BANGKOK (Reuters) – Thai lawmakers began a censure debate against Prime Minister Prayuth Chan-ocha and five cabinet ministers on Tuesday, as opponents threatened to intensify street protests fueled by frustration at his government’s handling of a COVID-19 crisis.
Prayuth has weathered two previous censure motions and is widely expected to survive a no confidence vote scheduled for Saturday, owing to his coalition’s clear parliamentary majority of 270 seats verses the opposition’s 212.
But the motion is unlikely to temper the anger of youth-led anti-government groups, which organised major rallies late last year that led to repeated standoffs and hundreds of arrests.
Protests have returned this year here with renewed support from Thais frustrated by lockdowns, record COVID-19 deaths and a troubled vaccine rollout, who have threatened nationwide demonstrations while the opposition grills Prayuth in parliament.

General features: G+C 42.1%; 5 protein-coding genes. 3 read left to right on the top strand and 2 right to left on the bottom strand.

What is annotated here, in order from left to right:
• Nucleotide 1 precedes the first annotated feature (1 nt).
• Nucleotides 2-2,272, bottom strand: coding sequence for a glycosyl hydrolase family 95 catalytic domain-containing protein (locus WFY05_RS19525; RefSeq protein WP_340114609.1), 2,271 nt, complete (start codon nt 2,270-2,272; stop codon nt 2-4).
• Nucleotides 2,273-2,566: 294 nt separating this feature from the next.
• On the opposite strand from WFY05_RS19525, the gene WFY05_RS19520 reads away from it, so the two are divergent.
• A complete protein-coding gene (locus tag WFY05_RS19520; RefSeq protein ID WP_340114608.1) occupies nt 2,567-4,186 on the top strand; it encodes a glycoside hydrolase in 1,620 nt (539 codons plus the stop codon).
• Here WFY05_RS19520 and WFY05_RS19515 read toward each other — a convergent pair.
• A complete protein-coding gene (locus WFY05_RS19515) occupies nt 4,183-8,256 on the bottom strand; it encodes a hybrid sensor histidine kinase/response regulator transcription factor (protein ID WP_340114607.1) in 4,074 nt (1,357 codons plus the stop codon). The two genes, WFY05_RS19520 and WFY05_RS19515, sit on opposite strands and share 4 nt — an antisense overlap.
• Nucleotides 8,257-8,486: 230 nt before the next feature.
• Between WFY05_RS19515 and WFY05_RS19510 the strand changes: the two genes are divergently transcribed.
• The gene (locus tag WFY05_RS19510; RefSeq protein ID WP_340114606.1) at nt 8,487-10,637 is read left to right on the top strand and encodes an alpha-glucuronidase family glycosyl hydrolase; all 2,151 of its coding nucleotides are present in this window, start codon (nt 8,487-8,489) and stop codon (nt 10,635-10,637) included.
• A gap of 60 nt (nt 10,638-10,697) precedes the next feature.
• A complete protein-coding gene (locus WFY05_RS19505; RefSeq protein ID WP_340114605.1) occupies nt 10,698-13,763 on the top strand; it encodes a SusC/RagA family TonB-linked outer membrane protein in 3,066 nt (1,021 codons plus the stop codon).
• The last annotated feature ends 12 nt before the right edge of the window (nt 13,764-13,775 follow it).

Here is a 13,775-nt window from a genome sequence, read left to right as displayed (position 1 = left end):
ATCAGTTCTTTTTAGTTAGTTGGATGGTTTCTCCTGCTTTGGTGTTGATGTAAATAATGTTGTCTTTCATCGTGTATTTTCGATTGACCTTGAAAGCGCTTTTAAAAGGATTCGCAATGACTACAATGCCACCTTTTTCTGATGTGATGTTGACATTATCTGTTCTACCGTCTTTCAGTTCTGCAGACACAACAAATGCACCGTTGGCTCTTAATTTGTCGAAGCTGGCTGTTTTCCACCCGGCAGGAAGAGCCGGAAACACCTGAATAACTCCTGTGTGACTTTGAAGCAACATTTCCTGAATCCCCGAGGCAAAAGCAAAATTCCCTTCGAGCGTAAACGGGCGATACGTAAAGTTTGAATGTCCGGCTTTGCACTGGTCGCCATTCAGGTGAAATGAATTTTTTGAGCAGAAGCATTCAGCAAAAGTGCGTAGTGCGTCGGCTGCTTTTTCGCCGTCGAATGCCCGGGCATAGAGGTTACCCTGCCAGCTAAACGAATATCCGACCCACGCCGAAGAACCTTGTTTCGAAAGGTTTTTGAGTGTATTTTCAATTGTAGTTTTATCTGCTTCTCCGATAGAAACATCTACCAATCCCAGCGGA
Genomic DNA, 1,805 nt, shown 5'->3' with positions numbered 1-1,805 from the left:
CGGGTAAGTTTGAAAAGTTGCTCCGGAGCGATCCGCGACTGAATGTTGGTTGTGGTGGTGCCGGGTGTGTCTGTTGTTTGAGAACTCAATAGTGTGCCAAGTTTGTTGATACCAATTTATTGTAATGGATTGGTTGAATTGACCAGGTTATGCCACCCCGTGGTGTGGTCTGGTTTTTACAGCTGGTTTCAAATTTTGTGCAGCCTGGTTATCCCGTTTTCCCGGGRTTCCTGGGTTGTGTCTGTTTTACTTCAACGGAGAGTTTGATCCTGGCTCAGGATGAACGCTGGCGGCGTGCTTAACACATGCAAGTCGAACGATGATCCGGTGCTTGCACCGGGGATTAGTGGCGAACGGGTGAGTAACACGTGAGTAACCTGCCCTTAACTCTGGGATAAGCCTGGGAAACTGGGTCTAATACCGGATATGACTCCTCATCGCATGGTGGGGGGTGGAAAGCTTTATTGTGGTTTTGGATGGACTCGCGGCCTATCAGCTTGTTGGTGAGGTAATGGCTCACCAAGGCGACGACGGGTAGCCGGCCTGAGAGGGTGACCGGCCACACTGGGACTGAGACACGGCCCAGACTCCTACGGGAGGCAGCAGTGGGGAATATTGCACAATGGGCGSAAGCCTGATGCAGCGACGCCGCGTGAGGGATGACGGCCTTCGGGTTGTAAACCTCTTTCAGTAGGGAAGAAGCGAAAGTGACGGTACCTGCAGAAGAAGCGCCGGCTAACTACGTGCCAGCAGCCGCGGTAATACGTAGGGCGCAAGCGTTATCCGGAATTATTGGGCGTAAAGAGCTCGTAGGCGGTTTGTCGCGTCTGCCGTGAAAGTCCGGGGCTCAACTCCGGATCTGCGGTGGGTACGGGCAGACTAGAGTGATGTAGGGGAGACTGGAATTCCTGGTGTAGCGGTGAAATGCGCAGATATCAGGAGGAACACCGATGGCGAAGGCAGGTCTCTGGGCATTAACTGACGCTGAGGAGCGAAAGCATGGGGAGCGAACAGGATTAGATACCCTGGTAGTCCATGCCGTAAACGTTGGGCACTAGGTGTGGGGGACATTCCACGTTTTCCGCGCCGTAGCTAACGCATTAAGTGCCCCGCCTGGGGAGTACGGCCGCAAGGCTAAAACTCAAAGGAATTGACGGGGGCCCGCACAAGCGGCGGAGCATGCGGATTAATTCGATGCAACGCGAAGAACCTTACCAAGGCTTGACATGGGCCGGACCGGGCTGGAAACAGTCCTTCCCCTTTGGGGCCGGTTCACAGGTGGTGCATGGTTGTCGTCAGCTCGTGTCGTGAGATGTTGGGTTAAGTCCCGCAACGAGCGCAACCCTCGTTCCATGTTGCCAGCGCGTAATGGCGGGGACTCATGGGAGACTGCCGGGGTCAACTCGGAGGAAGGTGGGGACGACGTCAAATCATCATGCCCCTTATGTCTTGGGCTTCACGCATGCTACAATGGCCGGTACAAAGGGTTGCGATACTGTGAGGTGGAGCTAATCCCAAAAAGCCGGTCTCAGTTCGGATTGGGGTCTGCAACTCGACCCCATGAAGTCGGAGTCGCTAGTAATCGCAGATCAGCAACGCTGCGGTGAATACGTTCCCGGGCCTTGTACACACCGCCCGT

They accuse the former army chief and five of his cabinet ministers, including deputy prime minister and health minister Anutin Charnvirakul, of corruption, economic mismanagement and of bungling the government’s coronavirus response.
“Every seven minutes a Thai person died because of the blundered management of the COVID-19 situation,” opposition leader Sompong Amornwiwat of the Pheu Thai Party said in opening the debate.
“There are economic losses of 8 billion baht ($247.60 million) per day from a lack of management and lockdown measures that have failed.”
Staunch royalist Prayuth took power in a 2014 military coup and remained prime minister after a 2019 election, making him the longest-serving Thai leader since the end of the Cold War.
The protests against him, which are outlawed under current coronavirus restrictions, have gathered steam in recent weeks, despite frequent, at times violent clashes with police who have responded with tear gas, rubber bullets and water cannon here.
($1 = 32.3100 baht)
Reporting by Panu Wongcha-um and Panarat Thepgumpanat; Editing by Martin Petty